Mr PinQ and I enjoy learning new things, perhaps more so when we are learning about our (or one another’s) heritage and although we were both born in England, we see ourselves not as English or British but in fact, Irish and Polish.
We love this Country and have both worked in service of its Defence and both now work in Third Sector organisations that support, empower and educate its Young People; but we were raised in Irish and Polish homes, by our Irish and Polish parents and grandparents, learning about our Irish and Polish heritages, eating Irish and Polish food. We love immersing ourselves in one another’s cultures as much as our shared love of Ilkley Moor, the West Coast of Scotland, the Pennines and so on.
As a result, we have spent many happy hours wandering around the places where we grew up and the countries of our roots, sharing memories and local history as well as beautiful scenery and architecture.
Our too short holiday to Poland 4 years ago was a real eye-opener for Mr PinQ. As someone with a keen interest in law and politics and over 24 years of military service behind him, he had a deeper knowledge and understanding of the atrocities of WWII than most; but our visit to Auschwitz-Berkenau made its impression.
I had realised that I didn’t want to return. Standing there, holding my much beloved Grandma as she sobbed was a memory that I didn’t want to revisit, let alone share with the man that I had just married; the pain was still too raw, even 7 years on. That said, I also knew that it wouldn’t be right to take him all the way to Kraków, just a short train ride away from Oświęcim, and not take him, so we went.
There is something about being there that you cannot get from pictures, books, films or documentaries. It gets into your soul.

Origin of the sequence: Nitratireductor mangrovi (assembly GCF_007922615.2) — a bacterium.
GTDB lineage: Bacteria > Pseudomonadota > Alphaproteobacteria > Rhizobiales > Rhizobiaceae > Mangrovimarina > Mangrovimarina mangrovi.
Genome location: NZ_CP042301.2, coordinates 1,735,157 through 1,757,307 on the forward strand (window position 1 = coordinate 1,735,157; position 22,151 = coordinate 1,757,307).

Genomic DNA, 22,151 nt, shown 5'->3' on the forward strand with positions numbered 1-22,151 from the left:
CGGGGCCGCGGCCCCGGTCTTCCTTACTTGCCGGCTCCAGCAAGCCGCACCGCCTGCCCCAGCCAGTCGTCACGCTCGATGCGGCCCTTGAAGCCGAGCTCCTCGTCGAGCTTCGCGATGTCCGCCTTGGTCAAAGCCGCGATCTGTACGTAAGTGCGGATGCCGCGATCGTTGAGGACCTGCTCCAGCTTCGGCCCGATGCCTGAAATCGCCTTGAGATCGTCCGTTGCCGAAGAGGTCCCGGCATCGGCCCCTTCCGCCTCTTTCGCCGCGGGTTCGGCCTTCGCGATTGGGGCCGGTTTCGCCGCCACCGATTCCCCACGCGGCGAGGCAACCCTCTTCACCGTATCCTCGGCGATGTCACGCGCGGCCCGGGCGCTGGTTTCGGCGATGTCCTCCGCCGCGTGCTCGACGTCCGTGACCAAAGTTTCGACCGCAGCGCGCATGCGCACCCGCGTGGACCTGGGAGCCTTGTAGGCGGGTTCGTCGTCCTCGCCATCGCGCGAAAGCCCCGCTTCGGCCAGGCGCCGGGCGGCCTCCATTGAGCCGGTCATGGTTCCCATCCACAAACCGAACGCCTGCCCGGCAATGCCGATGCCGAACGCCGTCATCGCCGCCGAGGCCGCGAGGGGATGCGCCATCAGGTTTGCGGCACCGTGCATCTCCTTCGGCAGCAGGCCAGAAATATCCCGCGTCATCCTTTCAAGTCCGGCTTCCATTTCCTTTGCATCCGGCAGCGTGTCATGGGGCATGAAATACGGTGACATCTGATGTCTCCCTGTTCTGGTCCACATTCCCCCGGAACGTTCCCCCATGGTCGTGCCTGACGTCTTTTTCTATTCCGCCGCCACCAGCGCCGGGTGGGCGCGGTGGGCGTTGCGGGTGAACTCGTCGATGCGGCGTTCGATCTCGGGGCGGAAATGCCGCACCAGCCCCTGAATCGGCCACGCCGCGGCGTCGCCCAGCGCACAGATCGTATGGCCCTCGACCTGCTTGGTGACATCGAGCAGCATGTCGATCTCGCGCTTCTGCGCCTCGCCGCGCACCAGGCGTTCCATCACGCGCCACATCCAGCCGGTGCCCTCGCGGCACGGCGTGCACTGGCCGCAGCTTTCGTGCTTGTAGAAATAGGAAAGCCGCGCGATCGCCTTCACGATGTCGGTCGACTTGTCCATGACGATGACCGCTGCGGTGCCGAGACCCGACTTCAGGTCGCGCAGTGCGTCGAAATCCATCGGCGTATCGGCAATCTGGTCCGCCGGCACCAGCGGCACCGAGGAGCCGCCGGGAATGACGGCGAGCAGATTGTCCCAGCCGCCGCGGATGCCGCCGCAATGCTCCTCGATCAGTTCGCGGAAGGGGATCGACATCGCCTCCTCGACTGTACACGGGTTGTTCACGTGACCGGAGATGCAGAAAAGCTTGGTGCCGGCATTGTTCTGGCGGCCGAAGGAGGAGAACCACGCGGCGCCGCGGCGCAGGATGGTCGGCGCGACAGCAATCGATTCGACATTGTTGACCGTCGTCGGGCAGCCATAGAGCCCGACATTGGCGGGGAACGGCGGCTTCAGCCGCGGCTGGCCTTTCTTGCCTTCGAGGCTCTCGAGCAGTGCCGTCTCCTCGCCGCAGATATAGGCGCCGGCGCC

Last night, it was my turn.
As many of you will already know, we don’t have a television but if we do fancy watching something, we can pop a DVD in the laptop or find something of interest on BBC iPlayer or similar online viewing platform.
Mr PinQ has read a great deal about the Troubles over the years and will sometimes tell me about it or we will watch a documentary or film on the subject but I was somewhat shocked by what I learned last night.
After a tiring day, we sat down to watch Brendan O’Carroll (better known as Mrs Brown) deliver a balanced, informative, sometimes witty and extremely touching documentary about his family’s involvement in the Easter Rising. Particularly moving was Brendan’s hope that the Sherwood Foresters were being remembered somewhere as he stood by the Éire monument at Mount Street bridge where less than 20 of the Volunteers managed to kill or wound over 200 of the British Troops.
This was a part of the Irish history that I had no real knowledge of and looking back, am very surprised about because I remember that when I started GCSE History, we were given a choice about what we wanted to learn and we chose the recent history category which essentially covered 1914 to 1945. Given that the 1916 uprising was a pivotal moment even in English history, how was it missed from the curriculum?
Following the surrender of the Leaders of the Volunteers, they were imprisoned, court-martialed and then executed by a firing squad.
These brave men simply wanted their country back, nothing more.
Almost 1500 Volunteers and many innocent Irish people were then imprisoned in England and Wales with the innocent leaving those prisons not only sympathetic to the cause, but active members. The actions of the British in fact won support for a cause that had not previously been given that much credence by the people of Ireland.
I’m not going to try to give you a full historical account because I wouldn’t be able to do it justice but what struck me was this:
Can someone please tell me how the British could not only denounce but also go to war with Germany, Hitler and the Nazis, whilst essentially doing to Ireland what the Germans were doing to Poland?
Oh that’s easy! The Irish were the underclass.
Maybe that’s why it wasn’t on the curriculum.